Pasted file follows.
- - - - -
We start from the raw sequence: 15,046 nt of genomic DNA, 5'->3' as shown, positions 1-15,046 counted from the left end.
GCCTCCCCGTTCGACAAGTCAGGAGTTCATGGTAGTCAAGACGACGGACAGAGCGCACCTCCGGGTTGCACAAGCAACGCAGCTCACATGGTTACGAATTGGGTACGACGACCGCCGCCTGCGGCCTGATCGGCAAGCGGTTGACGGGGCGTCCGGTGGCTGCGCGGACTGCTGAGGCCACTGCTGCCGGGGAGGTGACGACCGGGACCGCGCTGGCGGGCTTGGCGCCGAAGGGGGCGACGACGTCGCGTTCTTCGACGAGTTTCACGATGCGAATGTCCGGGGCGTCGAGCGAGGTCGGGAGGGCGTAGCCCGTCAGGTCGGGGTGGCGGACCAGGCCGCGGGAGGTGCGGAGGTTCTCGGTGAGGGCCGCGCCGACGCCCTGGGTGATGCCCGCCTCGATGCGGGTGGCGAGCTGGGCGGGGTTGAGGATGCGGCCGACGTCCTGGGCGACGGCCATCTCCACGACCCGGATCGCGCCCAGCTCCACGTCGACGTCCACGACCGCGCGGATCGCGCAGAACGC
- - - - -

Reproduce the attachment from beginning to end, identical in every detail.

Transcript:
We start from the raw sequence: 15,046 nt of genomic DNA, 5'->3' as shown, positions 1-15,046 counted from the left end.
GCCTCCCCGTTCGACAAGTCAGGAGTTCATGGTAGTCAAGACGACGGACAGAGCGCACCTCCGGGTTGCACAAGCAACGCAGCTCACATGGTTACGAATTGGGTACGACGACCGCCGCCTGCGGCCTGATCGGCAAGCGGTTGACGGGGCGTCCGGTGGCTGCGCGGACTGCTGAGGCCACTGCTGCCGGGGAGGTGACGACCGGGACCGCGCTGGCGGGCTTGGCGCCGAAGGGGGCGACGACGTCGCGTTCTTCGACGAGTTTCACGATGCGAATGTCCGGGGCGTCGAGCGAGGTCGGGAGGGCGTAGCCCGTCAGGTCGGGGTGGCGGACCAGGCCGCGGGAGGTGCGGAGGTTCTCGGTGAGGGCCGCGCCGACGCCCTGGGTGATGCCCGCCTCGATGCGGGTGGCGAGCTGGGCGGGGTTGAGGATGCGGCCGACGTCCTGGGCGACGGCCATCTCCACGACCCGGATCGCGCCCAGCTCCACGTCGACGTCCACGACCGCGCGGATCGCGCAGAACGC